I. “Each State has the sole and exclusive right, according to its own judgment, to order and direct its domestic institutions, and to determine for itself what shall be the relation to each other of all persons residing or being within its limits.

II. “Congress shall provide by law for securing to the citizens of each State the privileges and immunities of citizens in the several States.

III. “The union of the States under the Constitution is indissoluble; and no State can secede from the Union, or nullify an act of Congress, or absolve its

citizens from their paramount obligations of obedience to the Constitution and laws of the United States.”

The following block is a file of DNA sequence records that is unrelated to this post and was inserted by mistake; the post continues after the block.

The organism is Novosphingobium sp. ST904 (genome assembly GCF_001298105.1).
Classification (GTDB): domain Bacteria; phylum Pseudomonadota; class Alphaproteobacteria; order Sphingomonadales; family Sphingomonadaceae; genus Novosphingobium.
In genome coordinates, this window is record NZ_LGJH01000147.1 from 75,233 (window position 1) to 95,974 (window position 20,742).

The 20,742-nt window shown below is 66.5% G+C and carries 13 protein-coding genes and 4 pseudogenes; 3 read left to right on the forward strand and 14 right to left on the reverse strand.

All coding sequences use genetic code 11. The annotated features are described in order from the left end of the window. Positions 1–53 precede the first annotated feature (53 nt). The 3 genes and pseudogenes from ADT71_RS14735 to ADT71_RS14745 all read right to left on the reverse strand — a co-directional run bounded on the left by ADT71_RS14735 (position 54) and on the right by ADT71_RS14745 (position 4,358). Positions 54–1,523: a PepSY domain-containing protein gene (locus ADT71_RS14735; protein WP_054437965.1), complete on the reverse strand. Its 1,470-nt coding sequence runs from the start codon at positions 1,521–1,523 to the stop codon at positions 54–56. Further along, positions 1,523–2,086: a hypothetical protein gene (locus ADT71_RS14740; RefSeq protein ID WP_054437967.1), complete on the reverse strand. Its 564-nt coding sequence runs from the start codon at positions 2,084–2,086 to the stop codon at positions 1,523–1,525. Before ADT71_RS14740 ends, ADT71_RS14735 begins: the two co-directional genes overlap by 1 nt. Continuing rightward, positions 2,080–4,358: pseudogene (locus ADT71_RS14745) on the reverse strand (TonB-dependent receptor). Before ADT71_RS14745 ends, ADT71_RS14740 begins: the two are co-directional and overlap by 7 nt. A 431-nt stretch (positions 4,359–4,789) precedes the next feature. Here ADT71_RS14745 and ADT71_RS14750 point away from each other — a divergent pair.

These additions would render the majority report much more acceptable to the northern people than it is in its present shape, though even then, I am bound to declare, I could not support it. I prefer the substitute. In what I have now to say, I shall not confine myself to a discussion of these propositions, but availing myself of the latitude of debate hitherto allowed to gentlemen who have addressed the Conference in favor of the report of the majority of the committee, I shall endeavor to bring to the notice of this body, more fully than I have yet done, my views upon the general question presented for our consideration. For myself, I state at the outset that I am indisposed to the adoption, at the present time, of any amendment of the Constitution. To change the organic law of thirty millions of people is a measure of the greatest importance. Such a measure should never be undertaken in any case, or under any circumstances, without great deliberation and the highest moral certainty that the country will be benefited by the change. In this case, as yet, there has been no deliberation; certainly not so far as the delegates from New York are concerned. The resolutions of Virginia were passed on the 19th of January. New York (her Legislature being in session) appointed her delegates on the 5th of February. We came here on the 8th. Our delegation was not full for a week. The amendments proposed were submitted on the 15th. It is now the 20th of the month. We are urged to act at once without further deliberation or delay. To found an empire, or to make a constitution for a people, on which so much of their happiness depends, requires the sublimest effort of the human intellect, the greatest impartiality in weighing opposing interests, the utmost calmness in judgment, the highest prudence in decision. It is pro